Thursday, June 12, 2008

Vice President Cheney on High Gas Prices

Vice President's Remarks to the Board of Directors of the U.S. Chamber of Commerce
U.S. Chamber of Commerce
White House transcript
June 11, 2008

...With crude oil already over 130 dollars a barrel and gas at four dollars, everyone in elected office ought to explain what solutions they have in mind for bringing the cost down, or at least slowing the trend. And if they're honest about it, they'll end up talking about increasing supply.

Twenty, forty, or fifty years from now, I'm pretty sure this country will have energy sources that are more diverse and environmentally sound than many of us can even imagine today. A good deal of credit will belong to President Bush for giving unprecedented support to developing alternative and renewable fuels, and the engine technology to use those fuels with high efficiency. These are tremendously promising fields. And the United States, driven by a combination of market forces, concern for the environment, and our own native ingenuity, has chosen to lead the way.

I'm also confident that our nation will find sensible ways to address long-term concerns about carbon emissions. President Bush has outlined the principles for a solution - an approach that offers reasonable incentives and gives strong support to technology research. The cap-and-tax legislation, however, that was debated in the Senate last week was exactly the wrong way to address carbon emissions.

That bill would have effectively increased taxes by about a trillion dollars over ten years, raised the price of gas and electricity, and killed manufacturing jobs, and all of this while having no significant effect on the climate. No fewer than ten Democratic senators wrote to their leaders to make clear they could not support final passage of the bill. On the Republican side, Senator Jim Inhofe and others rightfully insisted that the bill be debated in full. That was enough to put the bill on the path to defeat - and for that, I think all Americans can be grateful.

Meanwhile, in the here and now, we are an economy that runs on petroleum - some 20 million barrels of it a day. That can and will change over time, but it will be a very long time. It will not change overnight. We'd be doing the whole country a favor if more of that oil were produced here at home, with the money going into American pockets and supporting American jobs. Yet on Capitol Hill, many have ignored the obvious and have stood in the way of more domestic energy production. You can't even call them shortsighted, because they fail to see the immediate, day-to-day needs of the economy.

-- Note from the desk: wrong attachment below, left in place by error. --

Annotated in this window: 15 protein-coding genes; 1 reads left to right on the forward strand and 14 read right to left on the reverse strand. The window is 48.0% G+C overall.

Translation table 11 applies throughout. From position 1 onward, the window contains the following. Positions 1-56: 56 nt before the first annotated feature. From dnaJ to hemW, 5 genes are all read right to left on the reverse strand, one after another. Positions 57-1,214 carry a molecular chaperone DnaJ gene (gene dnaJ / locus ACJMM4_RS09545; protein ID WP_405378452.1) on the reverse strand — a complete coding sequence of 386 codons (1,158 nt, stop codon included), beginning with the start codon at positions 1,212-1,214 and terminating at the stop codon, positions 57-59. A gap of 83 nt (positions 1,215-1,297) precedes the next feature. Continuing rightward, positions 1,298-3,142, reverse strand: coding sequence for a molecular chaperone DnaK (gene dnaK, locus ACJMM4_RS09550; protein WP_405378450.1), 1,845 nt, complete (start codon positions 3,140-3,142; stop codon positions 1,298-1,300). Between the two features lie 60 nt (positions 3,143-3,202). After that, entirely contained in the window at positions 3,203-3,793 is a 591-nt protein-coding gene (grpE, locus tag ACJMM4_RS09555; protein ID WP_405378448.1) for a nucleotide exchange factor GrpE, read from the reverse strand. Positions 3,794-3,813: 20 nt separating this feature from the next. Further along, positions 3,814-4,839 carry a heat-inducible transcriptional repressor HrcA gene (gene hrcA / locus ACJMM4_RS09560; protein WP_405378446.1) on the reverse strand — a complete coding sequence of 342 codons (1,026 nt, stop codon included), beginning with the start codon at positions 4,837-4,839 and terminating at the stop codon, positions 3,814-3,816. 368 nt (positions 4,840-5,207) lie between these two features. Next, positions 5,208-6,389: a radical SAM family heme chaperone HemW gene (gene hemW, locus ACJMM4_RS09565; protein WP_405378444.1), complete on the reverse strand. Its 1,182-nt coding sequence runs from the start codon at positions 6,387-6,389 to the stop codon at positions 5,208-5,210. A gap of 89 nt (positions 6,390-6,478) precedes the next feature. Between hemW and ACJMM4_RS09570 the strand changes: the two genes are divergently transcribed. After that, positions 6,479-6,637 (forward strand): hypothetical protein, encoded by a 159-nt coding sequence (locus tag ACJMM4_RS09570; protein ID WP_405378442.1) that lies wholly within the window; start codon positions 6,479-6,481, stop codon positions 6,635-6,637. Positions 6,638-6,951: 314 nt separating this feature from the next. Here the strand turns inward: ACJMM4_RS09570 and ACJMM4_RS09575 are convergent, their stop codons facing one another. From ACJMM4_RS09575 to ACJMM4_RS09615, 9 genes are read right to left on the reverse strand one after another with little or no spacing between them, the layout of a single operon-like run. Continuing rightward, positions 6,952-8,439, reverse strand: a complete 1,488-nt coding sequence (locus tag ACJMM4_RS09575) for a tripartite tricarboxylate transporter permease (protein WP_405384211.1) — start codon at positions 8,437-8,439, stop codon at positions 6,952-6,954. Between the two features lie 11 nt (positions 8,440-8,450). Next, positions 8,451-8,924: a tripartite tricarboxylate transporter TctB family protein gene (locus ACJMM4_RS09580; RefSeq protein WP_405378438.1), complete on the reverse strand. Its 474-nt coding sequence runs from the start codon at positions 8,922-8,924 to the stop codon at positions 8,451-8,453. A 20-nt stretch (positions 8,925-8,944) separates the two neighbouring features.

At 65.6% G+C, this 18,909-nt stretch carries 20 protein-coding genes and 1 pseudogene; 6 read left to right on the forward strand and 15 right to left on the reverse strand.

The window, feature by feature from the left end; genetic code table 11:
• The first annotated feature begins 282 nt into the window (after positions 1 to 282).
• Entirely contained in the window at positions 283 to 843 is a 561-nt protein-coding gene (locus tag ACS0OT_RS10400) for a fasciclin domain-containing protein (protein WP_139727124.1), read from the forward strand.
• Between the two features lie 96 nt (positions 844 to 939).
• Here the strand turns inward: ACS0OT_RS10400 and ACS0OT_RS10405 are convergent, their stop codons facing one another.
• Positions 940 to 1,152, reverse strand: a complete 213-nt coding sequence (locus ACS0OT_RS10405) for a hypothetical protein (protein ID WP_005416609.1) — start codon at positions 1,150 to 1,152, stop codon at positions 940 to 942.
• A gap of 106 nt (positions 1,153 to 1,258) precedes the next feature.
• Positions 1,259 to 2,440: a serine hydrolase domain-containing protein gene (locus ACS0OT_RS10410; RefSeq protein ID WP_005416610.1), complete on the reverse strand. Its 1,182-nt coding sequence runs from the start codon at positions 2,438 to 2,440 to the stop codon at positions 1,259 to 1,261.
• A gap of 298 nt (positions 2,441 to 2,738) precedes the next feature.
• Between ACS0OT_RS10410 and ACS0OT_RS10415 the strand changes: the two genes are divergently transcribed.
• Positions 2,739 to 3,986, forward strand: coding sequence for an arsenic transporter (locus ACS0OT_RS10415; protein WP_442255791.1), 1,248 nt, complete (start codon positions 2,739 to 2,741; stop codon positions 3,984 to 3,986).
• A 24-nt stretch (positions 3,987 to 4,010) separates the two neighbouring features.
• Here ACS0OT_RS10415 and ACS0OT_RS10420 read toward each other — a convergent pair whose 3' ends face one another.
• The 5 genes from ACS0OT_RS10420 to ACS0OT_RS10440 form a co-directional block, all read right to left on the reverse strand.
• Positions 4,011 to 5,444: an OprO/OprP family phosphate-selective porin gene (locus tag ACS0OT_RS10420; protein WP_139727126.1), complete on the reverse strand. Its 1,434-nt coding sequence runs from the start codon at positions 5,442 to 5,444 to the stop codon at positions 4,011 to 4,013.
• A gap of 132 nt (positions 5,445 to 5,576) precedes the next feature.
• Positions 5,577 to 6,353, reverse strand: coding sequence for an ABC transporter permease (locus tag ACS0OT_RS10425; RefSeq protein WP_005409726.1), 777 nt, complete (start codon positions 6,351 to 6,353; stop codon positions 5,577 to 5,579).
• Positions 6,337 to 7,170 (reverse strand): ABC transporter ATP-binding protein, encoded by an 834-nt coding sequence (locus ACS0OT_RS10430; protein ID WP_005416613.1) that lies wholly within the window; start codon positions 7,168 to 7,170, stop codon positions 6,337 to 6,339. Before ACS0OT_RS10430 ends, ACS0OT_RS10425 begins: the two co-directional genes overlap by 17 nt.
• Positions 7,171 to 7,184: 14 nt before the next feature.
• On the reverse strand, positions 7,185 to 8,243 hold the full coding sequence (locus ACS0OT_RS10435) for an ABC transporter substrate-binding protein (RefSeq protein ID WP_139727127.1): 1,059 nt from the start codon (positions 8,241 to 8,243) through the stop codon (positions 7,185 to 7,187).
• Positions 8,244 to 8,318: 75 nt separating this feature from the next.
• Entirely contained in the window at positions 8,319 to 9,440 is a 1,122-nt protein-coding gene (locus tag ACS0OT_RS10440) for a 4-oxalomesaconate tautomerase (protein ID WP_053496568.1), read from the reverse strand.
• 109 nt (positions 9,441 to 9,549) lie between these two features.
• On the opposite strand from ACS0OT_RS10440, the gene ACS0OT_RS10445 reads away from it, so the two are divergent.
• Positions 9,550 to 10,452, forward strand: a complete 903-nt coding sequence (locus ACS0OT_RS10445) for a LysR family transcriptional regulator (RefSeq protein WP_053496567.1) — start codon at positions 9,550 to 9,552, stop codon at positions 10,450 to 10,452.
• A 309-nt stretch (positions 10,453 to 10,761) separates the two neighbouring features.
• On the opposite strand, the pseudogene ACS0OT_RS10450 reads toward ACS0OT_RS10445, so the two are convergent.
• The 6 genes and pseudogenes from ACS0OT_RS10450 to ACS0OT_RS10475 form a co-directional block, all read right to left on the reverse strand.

It's my own view that we should be drilling in ANWR in an environmentally responsible way, which could increase our daily domestic oil production by as much as a million barrels a day. As for other locations, George Will pointed out in his column the other day that oil is being drilled right now 60 miles off the coast of Florida. But we're not doing it, the Chinese are, in cooperation with the Cuban government. Even the communists have figured out that a good answer to high prices is more supply.

Yet Congress has said no to drilling in ANWR, no to drilling off the East Coast, no to drilling off the West Coast, no to drilling off Florida. Given the high prices Americans are now paying, we should hear no more complaining from politicians who've stood in the way of increasing energy production inside this country. They are part of the problem.

And it's not just crude oil or natural gas production that's being held up. We also have to import ever larger amounts of refined gasoline, because we don't have enough refining capacity to satisfy our own demands. We haven't built a new refinery in the United States in three decades. It's high time we did so. There's not a reason in the world that our gasoline should not be made right here in the United States, at American refineries, by American workers.

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